Judge Neil Gorsuch reflected on the toll of the Supreme Court confirmation process during his hearing before the Senate Judiciary Committee Tuesday afternoon.
While fielding questions from Sen. Sheldon Whitehouse (D-R.I.) about campaign finance — specifically regarding the conservative Judicial Crisis Network’s $10 million ad buy supporting Gorsuch’s confirmation to the bench, the nominee lamented the sacrifices that come with entering the political fray.
“Senator,” Gorsuch began, “there’s a lot about this confirmation process today that I regret. A lot. A lot.”
That comment sparked a few nervous laughs to break out, piercing through the awkward silence filling the chamber.
Gorsuch, a 49-year-old federal appellate judge on the 10th U.S. Circuit Court of Appeals, invoked the late Supreme Court Justice Byron White, a fellow Coloradan for whom he clerked and remembers as a “childhood hero,” noting how the process has changed over the years.
Former President John F. Kennedy, a Democrat, nominated White for the Supreme Court in 1962.
“When Bryon White sat here,” Gorsuch told Whitehouse, “it was 90 minutes. He was through this body in two weeks and he smoked cigarettes while he gave his testimony.”
“There’s a great deal about this process I regret,” he continued. “I regret putting my family through this.”
Gorsuch, who is President Donald Trump’s nominee to replace the late Justice Antonin Scalia, went into conformation hearings Monday under a cloud of political rancor.
In the final year of President Barack Obama’s administration, the outgoing Democrat nominated Judge Merrick Garland to replace Scalia on the Supreme Court bench. The Republicans, however, never held hearings on Garland, citing the so-called “Biden rule,” named after former Vice President Joe Biden.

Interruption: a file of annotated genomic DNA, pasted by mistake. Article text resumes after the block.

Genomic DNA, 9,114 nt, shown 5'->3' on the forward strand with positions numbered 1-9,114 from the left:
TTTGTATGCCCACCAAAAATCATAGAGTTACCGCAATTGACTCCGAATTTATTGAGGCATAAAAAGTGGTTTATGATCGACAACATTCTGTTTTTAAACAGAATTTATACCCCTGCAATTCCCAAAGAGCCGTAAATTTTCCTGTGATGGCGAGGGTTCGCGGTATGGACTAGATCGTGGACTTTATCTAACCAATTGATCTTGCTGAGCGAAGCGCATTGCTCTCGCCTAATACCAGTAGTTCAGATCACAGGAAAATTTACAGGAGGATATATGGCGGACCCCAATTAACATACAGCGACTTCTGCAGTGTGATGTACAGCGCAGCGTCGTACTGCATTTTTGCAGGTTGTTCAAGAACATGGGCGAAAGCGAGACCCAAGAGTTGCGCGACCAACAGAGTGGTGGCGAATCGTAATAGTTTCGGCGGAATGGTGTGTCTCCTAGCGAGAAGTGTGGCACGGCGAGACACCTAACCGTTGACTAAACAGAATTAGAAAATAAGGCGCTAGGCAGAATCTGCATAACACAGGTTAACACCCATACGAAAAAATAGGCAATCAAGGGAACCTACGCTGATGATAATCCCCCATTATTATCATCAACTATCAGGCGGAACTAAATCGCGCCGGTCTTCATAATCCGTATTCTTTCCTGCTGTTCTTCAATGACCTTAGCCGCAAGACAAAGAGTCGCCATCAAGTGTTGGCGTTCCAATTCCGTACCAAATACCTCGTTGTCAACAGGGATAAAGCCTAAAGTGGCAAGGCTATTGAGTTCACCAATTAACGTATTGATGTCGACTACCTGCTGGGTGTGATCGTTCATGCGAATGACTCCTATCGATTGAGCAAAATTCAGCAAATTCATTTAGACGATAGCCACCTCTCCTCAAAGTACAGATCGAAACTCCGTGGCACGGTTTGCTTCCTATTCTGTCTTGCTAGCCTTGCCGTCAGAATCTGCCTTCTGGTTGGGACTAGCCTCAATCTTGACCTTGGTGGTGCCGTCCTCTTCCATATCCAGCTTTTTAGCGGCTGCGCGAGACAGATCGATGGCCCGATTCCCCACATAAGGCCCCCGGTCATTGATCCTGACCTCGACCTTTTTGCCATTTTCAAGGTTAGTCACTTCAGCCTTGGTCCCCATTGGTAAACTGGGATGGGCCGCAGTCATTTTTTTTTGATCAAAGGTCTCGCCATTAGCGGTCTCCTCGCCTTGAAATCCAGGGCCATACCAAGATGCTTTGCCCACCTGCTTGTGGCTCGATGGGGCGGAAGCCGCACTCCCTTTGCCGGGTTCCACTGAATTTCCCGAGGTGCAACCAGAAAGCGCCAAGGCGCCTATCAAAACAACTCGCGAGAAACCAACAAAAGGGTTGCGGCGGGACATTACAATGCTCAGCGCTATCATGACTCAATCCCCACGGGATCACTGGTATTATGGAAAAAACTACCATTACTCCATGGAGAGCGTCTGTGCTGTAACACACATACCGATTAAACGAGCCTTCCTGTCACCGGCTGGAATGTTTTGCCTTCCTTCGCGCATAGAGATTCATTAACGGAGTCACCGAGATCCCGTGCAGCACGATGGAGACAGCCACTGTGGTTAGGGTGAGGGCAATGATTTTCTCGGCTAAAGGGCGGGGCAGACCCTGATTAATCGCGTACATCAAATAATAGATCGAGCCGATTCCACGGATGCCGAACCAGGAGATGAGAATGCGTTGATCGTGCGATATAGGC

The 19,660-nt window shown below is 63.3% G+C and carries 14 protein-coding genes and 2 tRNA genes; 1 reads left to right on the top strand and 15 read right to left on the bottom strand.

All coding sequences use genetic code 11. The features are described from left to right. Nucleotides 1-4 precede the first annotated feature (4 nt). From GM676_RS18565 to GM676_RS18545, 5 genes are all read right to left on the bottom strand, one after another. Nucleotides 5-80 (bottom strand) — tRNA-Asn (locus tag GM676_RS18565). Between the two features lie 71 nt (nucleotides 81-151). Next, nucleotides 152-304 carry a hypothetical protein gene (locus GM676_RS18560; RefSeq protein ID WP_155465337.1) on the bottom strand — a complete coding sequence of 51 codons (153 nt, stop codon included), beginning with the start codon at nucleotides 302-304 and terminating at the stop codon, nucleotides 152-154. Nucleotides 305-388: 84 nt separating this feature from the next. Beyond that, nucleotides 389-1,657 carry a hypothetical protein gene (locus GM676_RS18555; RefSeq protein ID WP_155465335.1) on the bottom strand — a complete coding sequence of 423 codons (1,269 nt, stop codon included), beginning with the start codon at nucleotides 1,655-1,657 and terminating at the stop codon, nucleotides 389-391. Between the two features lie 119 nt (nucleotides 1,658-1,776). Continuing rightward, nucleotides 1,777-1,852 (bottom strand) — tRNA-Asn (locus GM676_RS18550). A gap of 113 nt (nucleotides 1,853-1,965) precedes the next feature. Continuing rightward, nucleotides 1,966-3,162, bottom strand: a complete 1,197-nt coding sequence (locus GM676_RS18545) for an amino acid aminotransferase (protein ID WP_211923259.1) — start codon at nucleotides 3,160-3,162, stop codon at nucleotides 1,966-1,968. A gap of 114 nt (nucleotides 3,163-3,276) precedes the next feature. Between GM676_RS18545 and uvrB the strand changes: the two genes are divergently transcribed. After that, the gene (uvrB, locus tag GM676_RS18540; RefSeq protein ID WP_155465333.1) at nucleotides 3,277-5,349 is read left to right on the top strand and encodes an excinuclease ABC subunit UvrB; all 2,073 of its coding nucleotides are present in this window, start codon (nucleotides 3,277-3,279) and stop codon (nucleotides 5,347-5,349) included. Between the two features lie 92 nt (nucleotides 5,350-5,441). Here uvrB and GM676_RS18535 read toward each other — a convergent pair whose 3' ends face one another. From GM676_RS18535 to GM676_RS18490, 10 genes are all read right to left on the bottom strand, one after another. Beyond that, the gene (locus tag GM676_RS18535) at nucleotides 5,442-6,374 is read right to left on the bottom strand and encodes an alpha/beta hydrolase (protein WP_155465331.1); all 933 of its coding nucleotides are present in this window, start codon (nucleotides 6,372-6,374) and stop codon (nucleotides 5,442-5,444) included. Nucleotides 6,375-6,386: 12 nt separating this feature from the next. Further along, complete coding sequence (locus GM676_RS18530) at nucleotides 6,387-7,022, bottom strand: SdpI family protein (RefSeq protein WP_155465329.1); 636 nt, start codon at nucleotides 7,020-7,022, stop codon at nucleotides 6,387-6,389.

In 1992, Biden, then-chairman of the Senate Judiciary Committee, said: “Action on a Supreme Court nomination must be put off until after the election campaign is over.”
“It is a president’s constitutional right to nominate a Supreme Court justice and it is the Senate’s constitutional right to act as a check on a president, and withhold its consent,” Senate Majority Leader Mitch McConnell (R-Ky.) said in March 2016.
On Tuesday, Gorsuch refused to comment on Garland’s predicament, arguing that it would be inappropriate for him to engage in “political” discourse as a judge.
“I think it would be imprudent for judges to start commenting on political disputes between themselves or the various branches,” he said, according to the Washington Post.
As for questions regarding campaign finance, Gorsuch’s answer to Whitehouse was simple: If you don’t like the law, change it.
“The fact of the matter is, it is what it is, and it’s this body that makes the laws,” the Trump nominee said. “If you wish to have more disclosure, pass a law, and a judge will enforce it, senator.”